OS dev can be great fun and gives you a level of understanding about how computers actually work that is hard to gain from other sources. I have frequently found myself using the knowledge I gained from building the OS when working on other projects. It has been particularly useful when it comes to understanding performance issues. I would highly recommend it to anyone that is even remotely interested.
Other superb resources to help you get started include the OSdev wiki, along with this document from the University of Birmingham, UK.
In general, my experience has been that OS dev is a topic that is best approached through the study of a variety of different documents, simultaneously. For example, you would do well to read both the originally posted 'little book...', as well as the University of Birmingham text. Then it might be a good idea to look at the OSdev wiki pages for the specific tasks that you want to work on.
> but it seems dead and no one has taken the time to fix such issues
Unfortunately, there seem to be few /completed/, and high-quality texts available. It is certainly a shame that there is not a modern, high-quality book about OS development (that I know of), but the motivated student can certainly find the needed information. Good luck and have fun!
Two small notes: the website is down (it's quite old and I'd be sad if the owner has a bit of bus-syndrome), you can find it on the waybackmachine
It's the best tutorial out there for an x86 based OS
The website's working just fine for me, but in case it doesn't work for someone else or if it goes down again: https://web.archive.org/web/20161223021815/http://www.broken...
HTML version: http://littleosbook.github.io/
2015 Discussion: https://news.ycombinator.com/item?id=8866912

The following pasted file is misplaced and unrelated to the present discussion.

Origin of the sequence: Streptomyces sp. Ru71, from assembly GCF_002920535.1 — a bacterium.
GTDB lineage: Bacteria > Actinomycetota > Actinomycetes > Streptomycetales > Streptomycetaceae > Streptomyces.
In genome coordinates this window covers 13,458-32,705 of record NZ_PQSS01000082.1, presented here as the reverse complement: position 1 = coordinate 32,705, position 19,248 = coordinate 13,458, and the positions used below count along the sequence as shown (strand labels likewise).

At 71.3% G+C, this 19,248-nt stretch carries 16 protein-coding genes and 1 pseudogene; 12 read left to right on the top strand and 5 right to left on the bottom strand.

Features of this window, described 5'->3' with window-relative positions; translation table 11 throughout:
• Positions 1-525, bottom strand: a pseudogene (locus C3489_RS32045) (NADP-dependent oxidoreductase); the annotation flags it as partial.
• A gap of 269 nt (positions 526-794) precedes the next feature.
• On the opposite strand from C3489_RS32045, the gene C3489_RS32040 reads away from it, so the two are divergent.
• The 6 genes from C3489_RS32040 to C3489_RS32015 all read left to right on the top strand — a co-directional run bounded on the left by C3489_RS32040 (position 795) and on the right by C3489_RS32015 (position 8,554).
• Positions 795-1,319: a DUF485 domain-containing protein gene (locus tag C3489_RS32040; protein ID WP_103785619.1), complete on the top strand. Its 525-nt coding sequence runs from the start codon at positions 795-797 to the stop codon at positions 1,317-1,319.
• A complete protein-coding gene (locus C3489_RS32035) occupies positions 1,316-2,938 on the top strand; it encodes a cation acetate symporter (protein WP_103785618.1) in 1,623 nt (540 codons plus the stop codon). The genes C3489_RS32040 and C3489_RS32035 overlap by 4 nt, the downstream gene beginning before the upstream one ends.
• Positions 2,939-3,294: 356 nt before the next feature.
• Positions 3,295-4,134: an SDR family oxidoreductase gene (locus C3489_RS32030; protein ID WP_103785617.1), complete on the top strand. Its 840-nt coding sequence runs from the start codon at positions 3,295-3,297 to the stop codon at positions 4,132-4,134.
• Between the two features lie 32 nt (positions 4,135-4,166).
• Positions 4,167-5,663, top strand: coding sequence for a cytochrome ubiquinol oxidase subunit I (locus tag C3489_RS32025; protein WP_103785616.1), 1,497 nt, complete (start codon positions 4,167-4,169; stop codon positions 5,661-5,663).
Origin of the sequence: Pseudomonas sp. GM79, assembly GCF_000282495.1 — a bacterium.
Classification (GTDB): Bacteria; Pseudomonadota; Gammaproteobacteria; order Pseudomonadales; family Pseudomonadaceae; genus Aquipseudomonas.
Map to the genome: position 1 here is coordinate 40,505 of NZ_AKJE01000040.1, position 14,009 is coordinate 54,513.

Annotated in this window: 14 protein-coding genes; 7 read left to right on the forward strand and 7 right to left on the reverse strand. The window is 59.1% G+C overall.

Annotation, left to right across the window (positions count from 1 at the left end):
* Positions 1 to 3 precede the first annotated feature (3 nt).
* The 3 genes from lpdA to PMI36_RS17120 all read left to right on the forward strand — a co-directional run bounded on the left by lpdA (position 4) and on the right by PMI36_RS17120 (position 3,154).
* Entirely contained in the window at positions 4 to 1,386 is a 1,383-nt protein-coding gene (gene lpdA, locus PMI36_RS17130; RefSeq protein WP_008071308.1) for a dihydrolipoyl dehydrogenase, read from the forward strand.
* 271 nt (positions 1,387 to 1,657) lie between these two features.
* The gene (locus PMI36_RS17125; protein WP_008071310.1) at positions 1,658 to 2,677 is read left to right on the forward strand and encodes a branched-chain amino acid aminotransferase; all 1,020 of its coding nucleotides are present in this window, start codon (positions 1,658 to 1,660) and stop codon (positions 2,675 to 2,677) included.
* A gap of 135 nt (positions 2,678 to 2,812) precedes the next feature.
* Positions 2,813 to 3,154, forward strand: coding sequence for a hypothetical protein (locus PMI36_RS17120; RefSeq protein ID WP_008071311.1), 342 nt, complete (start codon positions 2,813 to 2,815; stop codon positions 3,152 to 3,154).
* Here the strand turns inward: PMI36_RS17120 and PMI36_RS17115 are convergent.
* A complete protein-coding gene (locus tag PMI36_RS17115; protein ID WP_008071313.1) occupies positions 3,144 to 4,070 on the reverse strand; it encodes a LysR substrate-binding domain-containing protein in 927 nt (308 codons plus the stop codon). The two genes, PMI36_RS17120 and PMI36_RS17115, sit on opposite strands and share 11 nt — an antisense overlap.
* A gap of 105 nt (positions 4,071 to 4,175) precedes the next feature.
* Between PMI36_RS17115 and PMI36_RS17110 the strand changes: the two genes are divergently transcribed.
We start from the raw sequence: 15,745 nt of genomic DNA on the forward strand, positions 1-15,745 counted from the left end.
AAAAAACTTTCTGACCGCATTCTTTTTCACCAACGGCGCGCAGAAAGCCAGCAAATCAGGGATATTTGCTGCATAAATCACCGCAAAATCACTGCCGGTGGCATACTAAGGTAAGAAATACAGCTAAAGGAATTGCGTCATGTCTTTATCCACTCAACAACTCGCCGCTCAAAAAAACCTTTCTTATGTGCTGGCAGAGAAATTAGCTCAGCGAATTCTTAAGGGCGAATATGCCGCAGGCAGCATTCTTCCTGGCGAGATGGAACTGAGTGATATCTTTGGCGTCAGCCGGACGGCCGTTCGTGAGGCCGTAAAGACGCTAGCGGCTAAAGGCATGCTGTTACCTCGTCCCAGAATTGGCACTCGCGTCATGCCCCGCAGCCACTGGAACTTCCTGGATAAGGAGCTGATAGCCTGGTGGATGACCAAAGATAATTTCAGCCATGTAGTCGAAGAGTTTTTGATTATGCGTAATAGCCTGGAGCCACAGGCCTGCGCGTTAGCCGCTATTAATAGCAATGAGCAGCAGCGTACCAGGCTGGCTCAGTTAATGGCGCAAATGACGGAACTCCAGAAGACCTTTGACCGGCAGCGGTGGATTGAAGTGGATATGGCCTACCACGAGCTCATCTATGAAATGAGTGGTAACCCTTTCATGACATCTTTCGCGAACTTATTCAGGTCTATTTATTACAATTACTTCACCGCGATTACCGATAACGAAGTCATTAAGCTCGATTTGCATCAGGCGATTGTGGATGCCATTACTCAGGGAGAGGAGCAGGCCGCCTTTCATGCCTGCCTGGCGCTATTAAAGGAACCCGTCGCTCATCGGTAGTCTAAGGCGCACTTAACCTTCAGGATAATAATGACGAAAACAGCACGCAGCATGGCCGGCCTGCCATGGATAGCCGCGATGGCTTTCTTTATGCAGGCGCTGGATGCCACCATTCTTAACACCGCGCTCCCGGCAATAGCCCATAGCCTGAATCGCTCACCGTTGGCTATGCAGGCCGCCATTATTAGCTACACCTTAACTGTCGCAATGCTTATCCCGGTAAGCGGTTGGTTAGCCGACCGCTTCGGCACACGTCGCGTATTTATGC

Well an operating system talks to hardware and allocates resources, right? The motivation to write a non-toy operating system must be some strong ideas about how to do those things, and they'd have to be pretty fundamental to give up on the vast advantages of interoperability and pre-existing software that would come from just implementing your ideas on top of Linux or whatever.
Past motivations for writing OSes might be expressed as licensing (GNU/Linux), disagreements about fundamental architecture of operating systems (microkernels), need for hard real-time (vxWorks), or the belief that you have the sheer resources and market power to start again and build something better (Windows NT). Security seems like another likely motivation (There's probably a better example than OpenBSD because I don't think they started from scratch).
I quite like the idea that hardware intended for autonomy might benefit from being implemented on bare metal. Devices that AREN'T general-purpose computers, but communicate only with their own hardware and with the outside world by their actions and by communications protocols, well why shouldn't they run on a custom and highly stripped-down OS? You'd expect to get benefits in performance and a smaller codebase for potential security holes. But I don't think the industry is actually headed in that direction.
Some embedded OSes work by basically writing your application as an extension of the OS. So you're essentially running on bare metal there. Usually even for simple devices you want more than one thread/process....and then you start wanting OS stuff.
There's probably a better example than OpenBSD
Kaspersky's new OS is built for exactly that reason.
Also, for completeness, the osDev wiki has a list of OSes built for various reasons....some serious, some for research: http://wiki.osdev.org/Projects
How about some new idea that hasn't been tried before? Maybe you'll find a better way of doing things.